In this embodiment the plastic flight 20 has a base 24 which is positioned to lie along each outer side surface 26 of the outer end 27 of the female end 14 of the link 10. Extending laterally away from the base 24, away from the link 10, is the body 26 of the flight 20. In the preferred embodiment, the body 26 thickens toward the base 24, taking the configuration of having a rearward, downward and outward slant relative to an outer end edge 28 of the base 24. This preferred configuration strengthens the body 26 of the flight 20, though this should not be construed as limiting.

The base 24 preferably includes a counter sunk bore 30 and surrounding area 32, with the body 26 of the flight 20 including a cooperating ovaled cutout 34 therein, extending into the base 24 for easing use of a tool for tightening of a bolt 36, as will be described in greater detail below, though this should not be construed as limiting.

Seated within the throughbore 18 in the female end 14 of the link 10, is a hollow sleeve or pin 38 which has a length slightly shorter than the distance between the outer side surfaces 26 of the female end 14. This slight shortening in the length of the sleeve 38 is to prevent binding of the sleeve 38 by the flights 20 when the flights 20 are tightened down against the outer side surfaces 26.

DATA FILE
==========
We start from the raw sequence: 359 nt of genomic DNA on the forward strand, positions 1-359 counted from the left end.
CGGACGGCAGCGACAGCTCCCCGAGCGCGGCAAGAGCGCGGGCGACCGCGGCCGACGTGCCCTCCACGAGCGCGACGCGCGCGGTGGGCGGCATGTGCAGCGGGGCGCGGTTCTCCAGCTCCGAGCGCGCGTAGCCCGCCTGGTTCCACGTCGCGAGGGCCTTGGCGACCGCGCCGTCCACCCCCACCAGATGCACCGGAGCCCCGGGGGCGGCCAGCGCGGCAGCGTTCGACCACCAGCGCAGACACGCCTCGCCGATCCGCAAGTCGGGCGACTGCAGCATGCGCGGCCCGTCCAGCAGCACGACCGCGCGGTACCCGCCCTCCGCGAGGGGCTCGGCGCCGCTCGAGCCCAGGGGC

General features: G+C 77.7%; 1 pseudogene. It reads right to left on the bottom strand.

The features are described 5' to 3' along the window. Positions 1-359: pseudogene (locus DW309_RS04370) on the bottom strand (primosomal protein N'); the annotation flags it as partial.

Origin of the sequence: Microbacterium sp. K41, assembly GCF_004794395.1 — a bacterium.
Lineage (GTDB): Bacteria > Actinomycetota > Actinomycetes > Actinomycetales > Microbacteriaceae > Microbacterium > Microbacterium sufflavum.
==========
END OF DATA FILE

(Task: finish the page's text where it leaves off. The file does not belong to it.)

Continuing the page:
Once the sleeve 38 is positioned within the throughbore 18 in the female end 14 of one link 10 and through the aligned cooperating bore 16 in the male end 12 of an adjacent link 10, the flights 20 are positioned adjacent the outer side surfaces 26 of the female end 14 and one or more connectors 40 are used to secure the bases 24 of the lateral flights 20 against the link 10.

In one embodiment, the connector 40 comprises an elongate bolt 41 and nut 36 combination 40, as shown in various ones of FIGS. 1322. In another embodiment it has been proposed that an interior surface 39 of the hollow sleeve 38 can be threaded to receive a locking bolt 41 into each end thereof as shown in FIGS. 25 and 26, while in another embodiment, shown in FIGS. 23 and 24, it is proposed that a solid sleeve 38 with threaded ends 43 and locking nut 36 assembly 40 can be used as the connector 40. Thus, any form of suitable connector 40 which can accomplish the goal of engaging cooperating ends of adjacent links 10 and flights 20 together in a manner allowing the links 10 to pivot as required will be construed as suitable for use in the forged link chain and flight assembly 10, regardless of the type of flight 20 engaged thereto. It will now be understood that the cutout 34 in the body 26 of the flight 20 is provided to allow for introduction of a suitable tool (not shown) for fixing the flights 20 to the link 10 in a suitable manner.